Stealth in Heavy Gear Blitz!

Like any of the more realistic sci-fi games, being seen is often being dead. Stealth systems won’t keep you totally safe, but can help you avoid some dangers of gear combat. 

Stealth Systems in the World of Heavy Gear Blitz

Rather than try to project forward electronic warfare several thousand years, Heavy Gear simply assumes a complex web of electronic sensors, jamming and computerized SIGINT is always to some degree active. This is used to partially account for the seemingly low range of sensors and firearms in blitz. Stealth systems might not just be radar or IR absorbing paint, but heat baffles, electric engines, sealing around joints and actuators, and various silent running technologies. This can be seen in gears with stealth which often have shrouding around their joints, feet with noise dampening “shoes”, or electric engine backpacks that look different than the typical V-engine.

The Stealth Trait

Stealth is pretty simple to explain but has a complex role on the field. The rule states that the range at which enemy sensors can detect the model is halved. (so at 9”/12”/18” instead of the usual 18”/24”/36” that different levels of sensor provide.) There are several cases where this matters both offensive and defensive. Here are some examples: 

Defensive Stealth

  • Some actions require Sensor Lock including ECM Hacking, Jamming a commander’s Orders, and Forward Observing. Models with Stealth effectively reduce the range of these actions.   
  • The enemy can still FO the ground underneath a stealth model, but that will make them a secondary target, aiding greatly in defense. 
  • If you end your move behind full light cover, Stealth can sometimes mean the enemy won’t get a chance to React against you by denying sensor lock. 

Offensive Stealth   

  • If you are behind full light or medium cover, you can still FO or use ECM Jamming or Hacking. So long as you can stay out of sensor range you can effect the enemy while  leaving them no option to retaliate with their own ECM skills.  
  • If you can find a spot of full light cover, and a target within sensor range, you can and fire at the enemy without them getting Retaliate reactions. You will note there a number of stealth builds in the north and south that have long range weapons and higher sensors for just such sniping. 
  • If you have Silent weapons and are hiding, you can do all this while getting defensive rerolls.

Synergistic stealth

  • Commanders can make use of stealth gears to issue orders with less chance of being jammed. 
  • One common and annoying trick in our local meta is to shut down ECM defense by hacking the model providing it (haywire shuts down the effect). Stealth gears are less vulnerable to this and can, themselves, hack enemy models with less worry of retaliation (at least from enemy ECM)
     

This partial list shows that Stealth, like most traits is situational, but usually it’s light recon gears that benefit most from this rule. FO and Jamming can be good ways to shut down enemy recon units. ECM hacking a model to give it Haywire providing ECM defense also shuts down that defense, making stealth really valuable on models with ECM such as the Lidded Iguana or F6-16 Stealth. Unsurprisingly each faction tends to engage with Stealth in a different way. Let’s give an overview of them.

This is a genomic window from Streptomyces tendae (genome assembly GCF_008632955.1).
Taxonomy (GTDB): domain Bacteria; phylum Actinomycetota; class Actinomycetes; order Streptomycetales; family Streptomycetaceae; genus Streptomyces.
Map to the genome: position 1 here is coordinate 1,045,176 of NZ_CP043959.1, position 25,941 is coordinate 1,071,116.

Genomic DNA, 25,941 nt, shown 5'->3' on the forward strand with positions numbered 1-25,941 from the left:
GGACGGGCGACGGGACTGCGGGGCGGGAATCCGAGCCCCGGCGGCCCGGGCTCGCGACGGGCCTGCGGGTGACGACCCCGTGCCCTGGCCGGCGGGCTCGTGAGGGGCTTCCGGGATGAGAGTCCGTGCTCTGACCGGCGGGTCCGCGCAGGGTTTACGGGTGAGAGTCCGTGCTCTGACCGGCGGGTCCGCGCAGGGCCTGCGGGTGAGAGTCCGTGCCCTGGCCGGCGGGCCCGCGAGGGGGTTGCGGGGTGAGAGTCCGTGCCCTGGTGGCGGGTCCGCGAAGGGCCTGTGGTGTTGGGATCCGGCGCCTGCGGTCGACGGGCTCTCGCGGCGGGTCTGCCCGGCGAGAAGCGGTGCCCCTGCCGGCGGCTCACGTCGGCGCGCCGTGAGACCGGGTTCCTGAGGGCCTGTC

The North

Deploying Stealth only in a limited faction on two gears and one APC, the North reserves stealth for veteran special forces with silenced guns and increased sensor ranges.

The South

Found on 11 different profiles, the South mainly puts Stealth on recon gears (often with silenced burst weapons), but also brings some advanced weaponry gears with laser weapons, representing it’s penchant for black ops and state sponsored hit squads.

Peace River

The PRDF loves it’s upgrades, and can deploy two stealth gears with many upgrade options consisting of 44(!) potential load outs. Despite all the options, their stealth gears are still all on armor 5 profiles. Also worth noting is the Black Wind, a light VTOL with stealth, ECM and TD

NuCoal

Deploying Stealth mostly defensively, NuCoal Epsilons, Morgana, and Sand Riders all have the trait. The faction lacks ECM or TD and stealth, so all you are really getting out of it is safety against jamming orders, and defense from enemy target designation.

Black Talons

All 137 possible Black Talon options have stealth, so enjoy that!

CEF

F6-16 and BF2-25 Frames come with stealth or can add it as an upgrade allowing lots of offensive and defensive uses. Like NuCoal they can also field Morgana GREL but also Morgana FLAIL squads.

Caprice

None of the Caprice striders have Stealth, (one wonders how that would work anyway). However, you can still bring allies including CEF, Black Talon, or Utopians with stealth. This is actually not a bad option since it also helps with the total lack of increased range sensors in the faction.

Utopia

Commando Armigiers and N-Kidu bring stealth for the Utopians which allows them some frustratingly nice synergy in using their body guard rules to avoid indirect and guided fire. APEs can also bring Stealth via Special Operations, giving Utopia a large number of forces for fighting dirty.

Eden

The Special Operations upgrade allows stealth on several types of Golems. Eden is currently under development so 

Leagueless

With access to other faction’s stealth gears, Leagueless can bring a decent stealth game. However, their limitations against laser weapons can make it more expensive than it’s worth. All the same a stealth heavy false flag force could make a cool project.  

Than

Than has been playing Heavy Gear for years!